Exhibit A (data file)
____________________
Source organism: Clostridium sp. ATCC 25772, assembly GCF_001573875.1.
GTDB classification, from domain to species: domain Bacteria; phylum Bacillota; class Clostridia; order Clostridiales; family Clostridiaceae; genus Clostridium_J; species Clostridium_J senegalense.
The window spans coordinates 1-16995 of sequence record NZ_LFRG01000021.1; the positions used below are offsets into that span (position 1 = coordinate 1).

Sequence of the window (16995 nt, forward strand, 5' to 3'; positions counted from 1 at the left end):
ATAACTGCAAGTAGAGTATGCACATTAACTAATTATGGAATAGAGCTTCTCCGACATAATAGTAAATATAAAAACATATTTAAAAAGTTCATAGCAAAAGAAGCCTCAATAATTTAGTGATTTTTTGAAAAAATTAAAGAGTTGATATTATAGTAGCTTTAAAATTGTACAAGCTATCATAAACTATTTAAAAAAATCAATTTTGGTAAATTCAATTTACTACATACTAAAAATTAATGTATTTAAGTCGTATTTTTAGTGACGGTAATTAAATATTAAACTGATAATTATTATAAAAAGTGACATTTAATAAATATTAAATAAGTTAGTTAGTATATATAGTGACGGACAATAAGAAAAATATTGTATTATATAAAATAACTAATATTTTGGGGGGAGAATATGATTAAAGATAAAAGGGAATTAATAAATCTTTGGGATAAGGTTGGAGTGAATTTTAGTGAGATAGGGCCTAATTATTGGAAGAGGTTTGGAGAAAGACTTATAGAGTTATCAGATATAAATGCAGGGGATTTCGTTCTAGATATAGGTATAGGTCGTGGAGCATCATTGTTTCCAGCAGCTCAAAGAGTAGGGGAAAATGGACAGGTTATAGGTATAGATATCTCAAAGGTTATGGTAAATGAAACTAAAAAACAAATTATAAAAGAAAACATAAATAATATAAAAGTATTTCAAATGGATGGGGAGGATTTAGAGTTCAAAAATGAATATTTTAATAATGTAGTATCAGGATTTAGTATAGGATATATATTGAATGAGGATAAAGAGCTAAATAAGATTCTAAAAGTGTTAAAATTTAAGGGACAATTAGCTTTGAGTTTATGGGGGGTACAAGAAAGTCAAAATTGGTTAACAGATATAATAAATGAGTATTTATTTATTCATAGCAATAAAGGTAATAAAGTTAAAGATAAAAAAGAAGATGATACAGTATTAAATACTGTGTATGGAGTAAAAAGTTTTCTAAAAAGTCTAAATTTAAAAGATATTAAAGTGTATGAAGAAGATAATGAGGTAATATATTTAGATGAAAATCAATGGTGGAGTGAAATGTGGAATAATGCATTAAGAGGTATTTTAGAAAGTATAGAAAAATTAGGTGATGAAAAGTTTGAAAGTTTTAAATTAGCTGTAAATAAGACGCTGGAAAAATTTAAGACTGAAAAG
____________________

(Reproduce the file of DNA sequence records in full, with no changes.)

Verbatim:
Source organism: Clostridium sp. ATCC 25772, assembly GCF_001573875.1.
GTDB classification, from domain to species: domain Bacteria; phylum Bacillota; class Clostridia; order Clostridiales; family Clostridiaceae; genus Clostridium_J; species Clostridium_J senegalense.
The window spans coordinates 1-16995 of sequence record NZ_LFRG01000021.1; the positions used below are offsets into that span (position 1 = coordinate 1).

Sequence of the window (16995 nt, forward strand, 5' to 3'; positions counted from 1 at the left end):
ATAACTGCAAGTAGAGTATGCACATTAACTAATTATGGAATAGAGCTTCTCCGACATAATAGTAAATATAAAAACATATTTAAAAAGTTCATAGCAAAAGAAGCCTCAATAATTTAGTGATTTTTTGAAAAAATTAAAGAGTTGATATTATAGTAGCTTTAAAATTGTACAAGCTATCATAAACTATTTAAAAAAATCAATTTTGGTAAATTCAATTTACTACATACTAAAAATTAATGTATTTAAGTCGTATTTTTAGTGACGGTAATTAAATATTAAACTGATAATTATTATAAAAAGTGACATTTAATAAATATTAAATAAGTTAGTTAGTATATATAGTGACGGACAATAAGAAAAATATTGTATTATATAAAATAACTAATATTTTGGGGGGAGAATATGATTAAAGATAAAAGGGAATTAATAAATCTTTGGGATAAGGTTGGAGTGAATTTTAGTGAGATAGGGCCTAATTATTGGAAGAGGTTTGGAGAAAGACTTATAGAGTTATCAGATATAAATGCAGGGGATTTCGTTCTAGATATAGGTATAGGTCGTGGAGCATCATTGTTTCCAGCAGCTCAAAGAGTAGGGGAAAATGGACAGGTTATAGGTATAGATATCTCAAAGGTTATGGTAAATGAAACTAAAAAACAAATTATAAAAGAAAACATAAATAATATAAAAGTATTTCAAATGGATGGGGAGGATTTAGAGTTCAAAAATGAATATTTTAATAATGTAGTATCAGGATTTAGTATAGGATATATATTGAATGAGGATAAAGAGCTAAATAAGATTCTAAAAGTGTTAAAATTTAAGGGACAATTAGCTTTGAGTTTATGGGGGGTACAAGAAAGTCAAAATTGGTTAACAGATATAATAAATGAGTATTTATTTATTCATAGCAATAAAGGTAATAAAGTTAAAGATAAAAAAGAAGATGATACAGTATTAAATACTGTGTATGGAGTAAAAAGTTTTCTAAAAAGTCTAAATTTAAAAGATATTAAAGTGTATGAAGAAGATAATGAGGTAATATATTTAGATGAAAATCAATGGTGGAGTGAAATGTGGAATAATGCATTAAGAGGTATTTTAGAAAGTATAGAAAAATTAGGTGATGAAAAGTTTGAAAGTTTTAAATTAGCTGTAAATAAGACGCTGGAAAAATTTAAGACTGAAAAG